The most common endocrine condition in women is Polycystic Ovary Syndrome (PCOS), affecting 1 out of 10 women in the UK. Women with PCOS have more issues related to blood sugar levels and risk for type 2 diabetes; they're also at increased odds than healthy controls when it comes to gaining weight and having a high BMI.

PCOS and binge eating are both complex disorders that can have a profound impact on an individual's physical and mental health. Management of PCOS often requires a multi-disciplinary approach, as it can be associated with a range of metabolic and hormonal abnormalities. Similarly, treatment of binge eating disorder often requires a comprehensive approach that addresses the underlying psychological drivers of the disorder. In both cases, it is essential that the individual is at the centre of the treatment plan, as each person's experience of these disorders is unique.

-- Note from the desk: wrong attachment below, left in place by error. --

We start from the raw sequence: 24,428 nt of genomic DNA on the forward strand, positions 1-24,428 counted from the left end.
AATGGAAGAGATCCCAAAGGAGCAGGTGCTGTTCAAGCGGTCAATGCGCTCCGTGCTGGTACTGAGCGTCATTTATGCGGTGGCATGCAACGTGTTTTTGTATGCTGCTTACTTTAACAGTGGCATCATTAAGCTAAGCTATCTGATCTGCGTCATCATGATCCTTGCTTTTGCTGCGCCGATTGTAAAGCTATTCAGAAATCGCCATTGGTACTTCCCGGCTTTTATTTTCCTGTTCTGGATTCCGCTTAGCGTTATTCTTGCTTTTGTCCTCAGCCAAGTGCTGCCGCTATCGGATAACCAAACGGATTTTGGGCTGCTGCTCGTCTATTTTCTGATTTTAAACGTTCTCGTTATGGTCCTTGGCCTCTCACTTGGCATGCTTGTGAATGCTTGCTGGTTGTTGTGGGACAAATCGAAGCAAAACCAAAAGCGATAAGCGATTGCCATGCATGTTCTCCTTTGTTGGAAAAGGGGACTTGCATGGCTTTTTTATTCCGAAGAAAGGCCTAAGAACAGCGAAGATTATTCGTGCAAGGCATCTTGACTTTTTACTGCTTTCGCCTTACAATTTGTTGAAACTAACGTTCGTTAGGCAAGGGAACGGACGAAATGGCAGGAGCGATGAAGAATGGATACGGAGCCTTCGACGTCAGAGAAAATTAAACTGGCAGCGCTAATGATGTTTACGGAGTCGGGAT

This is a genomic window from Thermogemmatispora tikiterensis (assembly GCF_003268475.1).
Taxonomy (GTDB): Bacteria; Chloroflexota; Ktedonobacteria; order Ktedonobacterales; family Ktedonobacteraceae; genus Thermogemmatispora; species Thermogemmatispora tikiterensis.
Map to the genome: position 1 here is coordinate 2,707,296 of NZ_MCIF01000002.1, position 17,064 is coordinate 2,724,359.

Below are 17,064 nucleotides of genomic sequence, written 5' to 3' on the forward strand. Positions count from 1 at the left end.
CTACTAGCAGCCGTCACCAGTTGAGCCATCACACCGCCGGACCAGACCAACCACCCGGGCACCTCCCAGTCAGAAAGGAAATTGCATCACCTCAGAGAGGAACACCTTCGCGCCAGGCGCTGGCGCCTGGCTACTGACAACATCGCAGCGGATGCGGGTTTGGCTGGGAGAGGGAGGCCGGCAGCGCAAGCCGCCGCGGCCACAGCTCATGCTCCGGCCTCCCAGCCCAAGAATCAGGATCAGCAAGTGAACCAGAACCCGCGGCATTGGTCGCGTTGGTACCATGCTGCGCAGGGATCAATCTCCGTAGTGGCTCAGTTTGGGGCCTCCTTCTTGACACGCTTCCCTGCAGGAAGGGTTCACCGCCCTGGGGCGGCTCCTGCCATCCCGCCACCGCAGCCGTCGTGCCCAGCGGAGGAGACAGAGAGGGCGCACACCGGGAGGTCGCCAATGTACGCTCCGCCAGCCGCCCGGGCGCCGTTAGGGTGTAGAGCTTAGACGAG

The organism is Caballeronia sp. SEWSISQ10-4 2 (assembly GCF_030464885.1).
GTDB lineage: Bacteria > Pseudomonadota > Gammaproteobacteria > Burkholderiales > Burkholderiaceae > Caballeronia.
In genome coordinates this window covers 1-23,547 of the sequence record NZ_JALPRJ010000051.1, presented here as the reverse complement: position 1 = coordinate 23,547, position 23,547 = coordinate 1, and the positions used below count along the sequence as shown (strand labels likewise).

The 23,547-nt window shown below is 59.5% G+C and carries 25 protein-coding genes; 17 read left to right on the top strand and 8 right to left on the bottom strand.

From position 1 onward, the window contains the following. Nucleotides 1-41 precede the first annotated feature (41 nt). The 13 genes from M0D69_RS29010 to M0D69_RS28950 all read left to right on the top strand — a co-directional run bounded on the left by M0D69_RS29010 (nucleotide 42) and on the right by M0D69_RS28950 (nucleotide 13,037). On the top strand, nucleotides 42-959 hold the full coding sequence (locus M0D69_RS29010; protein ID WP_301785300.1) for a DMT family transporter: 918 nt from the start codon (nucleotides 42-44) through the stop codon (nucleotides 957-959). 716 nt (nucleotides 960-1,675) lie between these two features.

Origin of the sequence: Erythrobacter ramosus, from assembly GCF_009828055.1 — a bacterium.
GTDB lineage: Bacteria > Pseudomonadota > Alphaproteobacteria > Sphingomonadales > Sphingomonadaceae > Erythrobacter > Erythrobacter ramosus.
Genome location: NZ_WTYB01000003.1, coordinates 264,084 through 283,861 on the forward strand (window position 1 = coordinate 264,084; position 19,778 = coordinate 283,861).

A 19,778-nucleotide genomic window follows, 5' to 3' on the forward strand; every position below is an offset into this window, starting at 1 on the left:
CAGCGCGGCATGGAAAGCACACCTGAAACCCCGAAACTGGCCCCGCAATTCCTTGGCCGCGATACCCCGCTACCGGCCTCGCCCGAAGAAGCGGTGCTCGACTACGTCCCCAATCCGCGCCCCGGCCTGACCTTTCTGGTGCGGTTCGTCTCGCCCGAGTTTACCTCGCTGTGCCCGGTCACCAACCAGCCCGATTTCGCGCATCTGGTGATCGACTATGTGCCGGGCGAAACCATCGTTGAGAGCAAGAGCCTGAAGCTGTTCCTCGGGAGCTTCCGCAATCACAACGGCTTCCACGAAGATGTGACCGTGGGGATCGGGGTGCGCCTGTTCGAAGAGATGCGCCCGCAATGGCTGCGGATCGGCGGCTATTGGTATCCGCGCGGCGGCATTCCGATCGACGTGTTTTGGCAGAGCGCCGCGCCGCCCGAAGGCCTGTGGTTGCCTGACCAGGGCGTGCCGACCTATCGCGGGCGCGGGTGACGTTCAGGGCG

Women with PCOS are more likely to have disordered eating

Excess adipose tissue (fat) significantly worsens PCOS symptoms and also fertility-related factors, so physicians are advised to tell women with PCOS that they should lose weight, but this can be extremely problematic for those who binge eat. Women with PCOS are almost four times more likely to meet criteria for an eating disorder, compared to women without PCOS (Lee et al, 2018). In particular, close to 40% of women with PCOS experience clinically significant binge eating (Jeanes et al, 2017). Although binge eating can be a feature of several eating disorders, including bulimia nervosa, anorexia nervosa and Binge Eating Disorder, the latter is the most common (Bernadett et al, 2016).

When there is both: disordered eating and PCOS